in Achille Mbembe's presentation, he talked about the problem where 'radical art and radical politics have lost their power to reanimate what we would call the project of emancipation'. i think art continues to have value in its different forms and contexts, but that it can also benefit from losing its frame as art from time to time, and merging for brief periods with ordinary experience. the problem for this kind of work is how to create a focus at some stage, without simply being dramatic, how to create something which is banal and merges fairly seemlessly with lived experience, but has meaning or inner reverberations and consequences for the 'viewer'.


G

 

From: "Jill Magid"
Subject: Re: so far 2
Date: Fri, 24 Feb 2006 17:28:55 -0500
To: social-engagement@googlegroups.com

Hello from Jill Magid- sorry to have jumped into the game later than I
would have liked to.
I have been following the emails thus far, and like Gregg, I too was
caught on the word enchantment
that Adam brought up.

Hmm, the issue of enchantment...

As I have understood it, enchantment is a result rather than a device.
Enchantment is what happens when
the imaginary or the phantasy somehow begins to take over- or grow
forth- from reality. I think it is fair to say that this is the moment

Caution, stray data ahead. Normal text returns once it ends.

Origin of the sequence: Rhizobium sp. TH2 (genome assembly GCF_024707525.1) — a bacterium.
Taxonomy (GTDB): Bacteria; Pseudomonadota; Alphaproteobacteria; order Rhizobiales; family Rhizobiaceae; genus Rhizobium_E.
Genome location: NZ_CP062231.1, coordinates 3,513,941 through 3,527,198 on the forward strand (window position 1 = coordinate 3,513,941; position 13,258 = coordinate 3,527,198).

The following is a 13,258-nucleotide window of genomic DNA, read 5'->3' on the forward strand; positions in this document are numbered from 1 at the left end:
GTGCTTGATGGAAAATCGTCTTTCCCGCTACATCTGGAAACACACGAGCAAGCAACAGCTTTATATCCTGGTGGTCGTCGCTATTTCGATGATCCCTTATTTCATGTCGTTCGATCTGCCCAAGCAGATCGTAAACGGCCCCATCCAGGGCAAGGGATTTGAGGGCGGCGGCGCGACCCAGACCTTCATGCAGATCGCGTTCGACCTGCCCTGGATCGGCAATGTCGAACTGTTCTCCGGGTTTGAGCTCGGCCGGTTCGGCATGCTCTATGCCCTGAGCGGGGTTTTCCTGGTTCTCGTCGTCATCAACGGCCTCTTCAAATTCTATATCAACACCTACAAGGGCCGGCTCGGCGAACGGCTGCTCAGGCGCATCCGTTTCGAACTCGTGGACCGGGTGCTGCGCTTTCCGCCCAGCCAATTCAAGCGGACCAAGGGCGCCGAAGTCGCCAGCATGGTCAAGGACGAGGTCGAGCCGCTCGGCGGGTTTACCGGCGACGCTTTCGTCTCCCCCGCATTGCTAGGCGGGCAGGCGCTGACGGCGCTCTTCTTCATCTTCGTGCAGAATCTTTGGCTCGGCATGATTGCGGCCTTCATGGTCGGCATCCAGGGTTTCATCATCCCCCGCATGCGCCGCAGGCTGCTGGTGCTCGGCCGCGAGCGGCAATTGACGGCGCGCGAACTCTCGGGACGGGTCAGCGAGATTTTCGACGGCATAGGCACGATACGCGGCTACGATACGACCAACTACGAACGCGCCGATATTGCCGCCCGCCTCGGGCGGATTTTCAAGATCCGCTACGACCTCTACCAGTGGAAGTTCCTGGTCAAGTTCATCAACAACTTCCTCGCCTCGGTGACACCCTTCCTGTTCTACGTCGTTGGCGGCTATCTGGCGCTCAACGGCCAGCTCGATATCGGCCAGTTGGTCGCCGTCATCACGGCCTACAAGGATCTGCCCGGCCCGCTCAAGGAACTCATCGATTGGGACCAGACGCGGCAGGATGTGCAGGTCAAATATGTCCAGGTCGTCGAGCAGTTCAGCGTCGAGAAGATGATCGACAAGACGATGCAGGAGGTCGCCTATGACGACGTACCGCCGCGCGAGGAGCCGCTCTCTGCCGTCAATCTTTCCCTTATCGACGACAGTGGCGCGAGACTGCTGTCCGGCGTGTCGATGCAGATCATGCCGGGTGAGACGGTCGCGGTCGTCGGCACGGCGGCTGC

I long for, and that all the research I do that is 'socially engaged'
is to get to this point, where enchantment
takes over. I think Gregg is referring to this moment as well.

Adam brings up the quotes of "let the world happen as fluid form"...
AND... "to be implicated in ones own narrative..." as being somewhat at
odds.
Perhaps this is rather a linear experience: One begins following along
as things are happening (observation), then steps inside of the process
(engagement), gets lost, and at a certain moment becomes self-conscious
again. By self conscious I mean finding a kind of recognition of
oneself, in this new position (after having gone through a process).

A few entries have discussed the idea of intimacy. For example,
Jeannine Diego Medina's text wrote about the danger of engaging in
these
practices "via the utilization of the social as a stage, a scenario, a
landscape" in that once doing so, it is possible to fall prey to "an
exploitative use of the 'marginal'
taking it to the plane of the aesthetic, yet disengaged, in actual
fact, from the 'problem' itself..." and that this kind of practice can